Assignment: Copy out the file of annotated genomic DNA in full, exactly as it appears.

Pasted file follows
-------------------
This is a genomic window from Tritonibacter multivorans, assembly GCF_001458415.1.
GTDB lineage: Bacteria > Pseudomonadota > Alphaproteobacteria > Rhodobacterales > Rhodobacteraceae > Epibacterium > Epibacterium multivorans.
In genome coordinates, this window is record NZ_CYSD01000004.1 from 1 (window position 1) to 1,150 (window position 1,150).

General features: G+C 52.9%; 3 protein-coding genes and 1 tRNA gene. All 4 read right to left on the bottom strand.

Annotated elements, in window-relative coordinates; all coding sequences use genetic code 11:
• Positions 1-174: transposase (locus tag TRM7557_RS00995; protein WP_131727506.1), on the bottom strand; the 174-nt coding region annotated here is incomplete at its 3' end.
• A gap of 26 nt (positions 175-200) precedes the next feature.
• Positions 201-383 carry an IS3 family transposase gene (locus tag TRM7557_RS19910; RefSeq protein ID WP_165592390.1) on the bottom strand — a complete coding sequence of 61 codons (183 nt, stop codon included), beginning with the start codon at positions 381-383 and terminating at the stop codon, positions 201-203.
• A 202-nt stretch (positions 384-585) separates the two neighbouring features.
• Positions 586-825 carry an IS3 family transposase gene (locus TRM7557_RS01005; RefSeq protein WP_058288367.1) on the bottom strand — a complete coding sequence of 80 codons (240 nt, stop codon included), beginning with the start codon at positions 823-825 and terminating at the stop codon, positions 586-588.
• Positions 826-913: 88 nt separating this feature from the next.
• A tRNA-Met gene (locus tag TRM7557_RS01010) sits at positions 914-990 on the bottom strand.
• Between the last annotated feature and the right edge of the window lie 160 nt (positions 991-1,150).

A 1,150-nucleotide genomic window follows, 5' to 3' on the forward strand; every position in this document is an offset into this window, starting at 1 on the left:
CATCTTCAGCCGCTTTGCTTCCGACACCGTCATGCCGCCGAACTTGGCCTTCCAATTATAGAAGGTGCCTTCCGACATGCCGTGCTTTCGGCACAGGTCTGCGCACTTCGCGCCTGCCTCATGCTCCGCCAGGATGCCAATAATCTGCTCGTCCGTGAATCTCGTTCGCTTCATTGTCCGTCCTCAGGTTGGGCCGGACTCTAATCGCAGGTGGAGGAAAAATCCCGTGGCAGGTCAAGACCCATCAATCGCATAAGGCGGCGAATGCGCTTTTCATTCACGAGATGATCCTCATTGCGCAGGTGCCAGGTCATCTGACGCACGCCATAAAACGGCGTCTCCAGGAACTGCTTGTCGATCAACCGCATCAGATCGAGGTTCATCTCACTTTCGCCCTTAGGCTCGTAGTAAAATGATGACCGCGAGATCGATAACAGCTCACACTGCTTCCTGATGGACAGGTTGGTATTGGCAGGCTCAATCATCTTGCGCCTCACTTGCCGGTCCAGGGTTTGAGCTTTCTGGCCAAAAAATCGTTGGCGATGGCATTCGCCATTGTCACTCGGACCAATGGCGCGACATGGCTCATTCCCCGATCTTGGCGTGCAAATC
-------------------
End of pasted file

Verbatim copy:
This is a genomic window from Tritonibacter multivorans, assembly GCF_001458415.1.
GTDB lineage: Bacteria > Pseudomonadota > Alphaproteobacteria > Rhodobacterales > Rhodobacteraceae > Epibacterium > Epibacterium multivorans.
In genome coordinates, this window is record NZ_CYSD01000004.1 from 1 (window position 1) to 1,150 (window position 1,150).

General features: G+C 52.9%; 3 protein-coding genes and 1 tRNA gene. All 4 read right to left on the bottom strand.

Annotated elements, in window-relative coordinates; all coding sequences use genetic code 11:
• Positions 1-174: transposase (locus tag TRM7557_RS00995; protein WP_131727506.1), on the bottom strand; the 174-nt coding region annotated here is incomplete at its 3' end.
• A gap of 26 nt (positions 175-200) precedes the next feature.
• Positions 201-383 carry an IS3 family transposase gene (locus tag TRM7557_RS19910; RefSeq protein ID WP_165592390.1) on the bottom strand — a complete coding sequence of 61 codons (183 nt, stop codon included), beginning with the start codon at positions 381-383 and terminating at the stop codon, positions 201-203.
• A 202-nt stretch (positions 384-585) separates the two neighbouring features.
• Positions 586-825 carry an IS3 family transposase gene (locus TRM7557_RS01005; RefSeq protein WP_058288367.1) on the bottom strand — a complete coding sequence of 80 codons (240 nt, stop codon included), beginning with the start codon at positions 823-825 and terminating at the stop codon, positions 586-588.
• Positions 826-913: 88 nt separating this feature from the next.
• A tRNA-Met gene (locus tag TRM7557_RS01010) sits at positions 914-990 on the bottom strand.
• Between the last annotated feature and the right edge of the window lie 160 nt (positions 991-1,150).

A 1,150-nucleotide genomic window follows, 5' to 3' on the forward strand; every position in this document is an offset into this window, starting at 1 on the left:
CATCTTCAGCCGCTTTGCTTCCGACACCGTCATGCCGCCGAACTTGGCCTTCCAATTATAGAAGGTGCCTTCCGACATGCCGTGCTTTCGGCACAGGTCTGCGCACTTCGCGCCTGCCTCATGCTCCGCCAGGATGCCAATAATCTGCTCGTCCGTGAATCTCGTTCGCTTCATTGTCCGTCCTCAGGTTGGGCCGGACTCTAATCGCAGGTGGAGGAAAAATCCCGTGGCAGGTCAAGACCCATCAATCGCATAAGGCGGCGAATGCGCTTTTCATTCACGAGATGATCCTCATTGCGCAGGTGCCAGGTCATCTGACGCACGCCATAAAACGGCGTCTCCAGGAACTGCTTGTCGATCAACCGCATCAGATCGAGGTTCATCTCACTTTCGCCCTTAGGCTCGTAGTAAAATGATGACCGCGAGATCGATAACAGCTCACACTGCTTCCTGATGGACAGGTTGGTATTGGCAGGCTCAATCATCTTGCGCCTCACTTGCCGGTCCAGGGTTTGAGCTTTCTGGCCAAAAAATCGTTGGCGATGGCATTCGCCATTGTCACTCGGACCAATGGCGCGACATGGCTCATTCCCCGATCTTGGCGTGCAAATC